Reckless spending in the past demanded the development of the fiscal
responsibility act. However, the new fiscal responsibility act is
only on the federal level, but the federal government is encouraging
the states to adopt it. Thirteen state legislatures have adopted
fiscal responsibility legislation. Babalola said the rest of the
states would follow suit "within two months."

ABUJA 00000372 002 OF 003

Finance Ministry Reforms

7. (SBU) Babalola told DAS Moss and the Ambassador that
institutional reforms were focused on professionalizing public
service. Previous reforms had relied too much on consultants and
when they left, there was no capacity to continue the reforms. The
new plan was to have consultants work more closely with civil
servants, while also encouraging people from the private sector to
join the civil service and share their knowledge and experience with
civil servants in order to create institutional capacity. Since
2006, reforms have slowed down. When President Yar'Adua assumed
office, people expected the pace of reforms to pick up again, but
this hasn't happened. However, Babalola said, once the budget has
been passed by the National Assembly, the GON will roll out a series
of new and deeper reforms but did not elaborate further.


8. (SBU) Babalola said the government used International Monetary
Fund guidelines to create the 2008 budget, some for the first time.
Under the new system there is a focus on rule of law and a
commitment to implementing what comes out of the budget process. For
the first time, money allocated for a specific fiscal year must be
spent or committed during that fiscal year, which should reduce the
deficit and abuse of public funds. The money not spent or committed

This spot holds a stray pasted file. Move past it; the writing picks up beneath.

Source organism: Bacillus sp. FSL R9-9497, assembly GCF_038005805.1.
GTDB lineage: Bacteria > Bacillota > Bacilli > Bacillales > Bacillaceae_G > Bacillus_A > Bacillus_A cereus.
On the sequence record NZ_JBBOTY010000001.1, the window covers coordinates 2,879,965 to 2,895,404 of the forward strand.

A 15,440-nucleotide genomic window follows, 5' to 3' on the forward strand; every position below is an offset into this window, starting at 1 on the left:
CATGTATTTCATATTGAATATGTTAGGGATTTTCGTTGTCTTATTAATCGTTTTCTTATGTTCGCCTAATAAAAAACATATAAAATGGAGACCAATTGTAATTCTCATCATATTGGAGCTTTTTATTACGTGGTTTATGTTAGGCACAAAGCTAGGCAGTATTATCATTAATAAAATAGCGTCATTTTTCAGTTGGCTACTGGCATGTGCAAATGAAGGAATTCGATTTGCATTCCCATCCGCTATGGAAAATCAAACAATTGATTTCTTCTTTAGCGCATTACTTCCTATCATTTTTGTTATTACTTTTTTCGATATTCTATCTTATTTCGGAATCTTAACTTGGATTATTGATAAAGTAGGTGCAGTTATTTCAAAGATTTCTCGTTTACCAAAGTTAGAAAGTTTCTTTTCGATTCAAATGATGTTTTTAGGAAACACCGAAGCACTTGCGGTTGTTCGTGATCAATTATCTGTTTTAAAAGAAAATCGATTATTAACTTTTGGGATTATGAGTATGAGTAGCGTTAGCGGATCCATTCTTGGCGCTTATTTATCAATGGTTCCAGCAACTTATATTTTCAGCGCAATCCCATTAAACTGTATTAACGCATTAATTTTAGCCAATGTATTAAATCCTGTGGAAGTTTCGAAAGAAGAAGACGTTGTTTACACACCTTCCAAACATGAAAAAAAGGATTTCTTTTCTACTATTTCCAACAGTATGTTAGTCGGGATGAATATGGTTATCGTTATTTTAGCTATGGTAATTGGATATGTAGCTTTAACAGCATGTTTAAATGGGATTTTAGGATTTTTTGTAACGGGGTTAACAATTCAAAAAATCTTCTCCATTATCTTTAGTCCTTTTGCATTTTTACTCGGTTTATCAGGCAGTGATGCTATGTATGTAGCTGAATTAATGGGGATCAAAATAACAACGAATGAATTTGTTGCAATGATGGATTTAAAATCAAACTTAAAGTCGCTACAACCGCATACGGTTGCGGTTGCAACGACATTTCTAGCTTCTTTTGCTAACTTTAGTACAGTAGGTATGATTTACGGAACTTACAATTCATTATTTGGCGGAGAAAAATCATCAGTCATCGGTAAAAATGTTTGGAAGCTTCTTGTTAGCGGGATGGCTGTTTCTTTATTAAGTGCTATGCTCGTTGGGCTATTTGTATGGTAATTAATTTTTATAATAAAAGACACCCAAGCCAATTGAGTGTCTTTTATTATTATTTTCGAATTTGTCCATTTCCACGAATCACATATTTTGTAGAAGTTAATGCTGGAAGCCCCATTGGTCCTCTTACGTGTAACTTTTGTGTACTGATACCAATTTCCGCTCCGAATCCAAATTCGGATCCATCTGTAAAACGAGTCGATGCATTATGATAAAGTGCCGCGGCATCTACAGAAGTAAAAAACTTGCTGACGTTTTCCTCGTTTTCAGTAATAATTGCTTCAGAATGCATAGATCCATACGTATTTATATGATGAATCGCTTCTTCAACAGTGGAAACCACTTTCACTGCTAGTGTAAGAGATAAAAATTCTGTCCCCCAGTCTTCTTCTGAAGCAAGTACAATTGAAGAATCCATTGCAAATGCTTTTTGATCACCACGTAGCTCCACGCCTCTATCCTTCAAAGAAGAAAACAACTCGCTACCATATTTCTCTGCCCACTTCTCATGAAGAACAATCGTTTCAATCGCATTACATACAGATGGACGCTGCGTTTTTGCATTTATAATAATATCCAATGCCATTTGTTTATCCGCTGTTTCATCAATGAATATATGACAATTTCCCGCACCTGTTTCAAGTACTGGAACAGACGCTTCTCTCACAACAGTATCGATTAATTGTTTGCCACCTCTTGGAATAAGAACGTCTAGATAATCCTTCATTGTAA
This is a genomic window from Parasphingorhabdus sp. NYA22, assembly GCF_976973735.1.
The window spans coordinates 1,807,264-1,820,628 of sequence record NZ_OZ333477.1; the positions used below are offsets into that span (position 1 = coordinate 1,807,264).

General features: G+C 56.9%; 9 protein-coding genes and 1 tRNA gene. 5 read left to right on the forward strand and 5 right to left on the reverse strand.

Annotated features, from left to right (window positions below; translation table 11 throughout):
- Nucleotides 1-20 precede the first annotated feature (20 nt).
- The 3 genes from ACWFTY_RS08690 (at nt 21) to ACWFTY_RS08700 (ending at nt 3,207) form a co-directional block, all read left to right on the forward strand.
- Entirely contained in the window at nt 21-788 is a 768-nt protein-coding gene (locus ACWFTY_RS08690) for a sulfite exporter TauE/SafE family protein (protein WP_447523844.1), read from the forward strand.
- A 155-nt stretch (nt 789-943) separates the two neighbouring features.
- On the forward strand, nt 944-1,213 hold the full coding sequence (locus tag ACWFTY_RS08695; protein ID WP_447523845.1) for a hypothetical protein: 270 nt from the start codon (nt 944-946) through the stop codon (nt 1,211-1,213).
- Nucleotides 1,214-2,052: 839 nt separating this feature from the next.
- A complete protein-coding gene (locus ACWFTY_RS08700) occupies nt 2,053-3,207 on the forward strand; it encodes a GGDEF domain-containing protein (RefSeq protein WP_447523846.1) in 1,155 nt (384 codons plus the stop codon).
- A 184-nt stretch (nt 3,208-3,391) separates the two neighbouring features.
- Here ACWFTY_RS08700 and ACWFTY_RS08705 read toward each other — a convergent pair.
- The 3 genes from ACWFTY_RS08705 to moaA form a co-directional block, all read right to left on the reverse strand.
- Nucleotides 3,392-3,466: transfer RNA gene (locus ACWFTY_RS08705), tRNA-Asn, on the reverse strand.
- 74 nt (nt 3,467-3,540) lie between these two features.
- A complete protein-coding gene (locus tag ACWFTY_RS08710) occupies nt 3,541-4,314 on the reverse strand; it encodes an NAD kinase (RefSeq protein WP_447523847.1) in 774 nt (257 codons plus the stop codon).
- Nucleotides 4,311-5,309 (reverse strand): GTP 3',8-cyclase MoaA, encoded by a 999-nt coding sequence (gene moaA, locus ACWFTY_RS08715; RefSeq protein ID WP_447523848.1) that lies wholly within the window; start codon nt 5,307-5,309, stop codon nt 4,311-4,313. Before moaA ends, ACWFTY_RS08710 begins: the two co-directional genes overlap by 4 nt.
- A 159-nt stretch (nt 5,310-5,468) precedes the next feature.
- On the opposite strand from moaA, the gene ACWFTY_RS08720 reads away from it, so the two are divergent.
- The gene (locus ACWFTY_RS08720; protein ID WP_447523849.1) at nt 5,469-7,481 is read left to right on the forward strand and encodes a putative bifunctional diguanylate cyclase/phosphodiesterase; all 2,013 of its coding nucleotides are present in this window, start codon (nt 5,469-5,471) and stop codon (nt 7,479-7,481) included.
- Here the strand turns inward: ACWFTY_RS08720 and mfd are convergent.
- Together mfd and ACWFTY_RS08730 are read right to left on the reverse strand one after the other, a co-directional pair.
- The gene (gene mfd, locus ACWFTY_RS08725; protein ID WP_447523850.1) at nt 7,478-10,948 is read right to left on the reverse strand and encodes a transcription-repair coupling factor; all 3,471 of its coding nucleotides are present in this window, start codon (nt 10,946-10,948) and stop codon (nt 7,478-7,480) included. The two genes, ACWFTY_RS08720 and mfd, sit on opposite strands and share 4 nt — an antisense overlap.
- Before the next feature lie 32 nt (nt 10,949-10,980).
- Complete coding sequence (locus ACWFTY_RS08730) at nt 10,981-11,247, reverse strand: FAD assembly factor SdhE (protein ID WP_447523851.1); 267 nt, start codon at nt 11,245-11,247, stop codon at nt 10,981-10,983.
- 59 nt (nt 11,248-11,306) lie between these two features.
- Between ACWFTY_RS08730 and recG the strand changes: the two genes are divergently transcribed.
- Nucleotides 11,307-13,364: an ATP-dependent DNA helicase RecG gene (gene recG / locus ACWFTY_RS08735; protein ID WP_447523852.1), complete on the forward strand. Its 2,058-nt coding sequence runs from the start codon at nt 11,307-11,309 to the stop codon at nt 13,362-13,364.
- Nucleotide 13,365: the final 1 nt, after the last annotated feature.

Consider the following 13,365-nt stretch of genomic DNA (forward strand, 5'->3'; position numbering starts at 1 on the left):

must be returned to the Treasury. The GON wants to have a
private-sector-led economy and wants public-private partnerships to
play a larger role in the economy.

9. (SBU) In response to DAS Moss' inquiry whether Nigeria would
combine higher spending with a reduction in import tariffs to reduce
inflation, Babalola acknowledged that a lot of money was being
pushed out into the economy. Higher oil prices are expected to
result in higher revenues for the GON despite production disruptions
in the Niger Delta. This is expected to lead to increased money
supply which could be inflationary. However, the CBN had devised a
strategy of sharing revenues to the states in dollars to reduce
inflation from an excess supply of naira. (Note: Press reports
during the second week of February stated that the Government had
halted this practice for some allocations. End note).

Excess Crude Account (ECA)

10. (SBU) Babalola stated that funds presently in the ECA would stay
there. (Note: Apparently a reference to the GON's commitment to
maintain USD eight billion in the ECA. End note). The accretion
would be shared with the states, but the government was considering
imposing conditions on the release of the money; for example,
requiring 70 percent of the money released to the governors to be
used to purchase capital imports to support high-value
infrastructure projects. Babalola said if the National Assembly
raised the benchmark price by more than five or six dollars per
barrel there could be problems, implying that such an adjustment by
the Assembly would not be fiscally prudent.

State Spending

11. (SBU) The Ministry of Finance is also looking at ways to improve
fiscal accountability at the state level. According to Babalola, in
the past, states would obtain an Irrevocable Standing Payment Order
(ISPO) from the federal government for purchases, as a guarantee in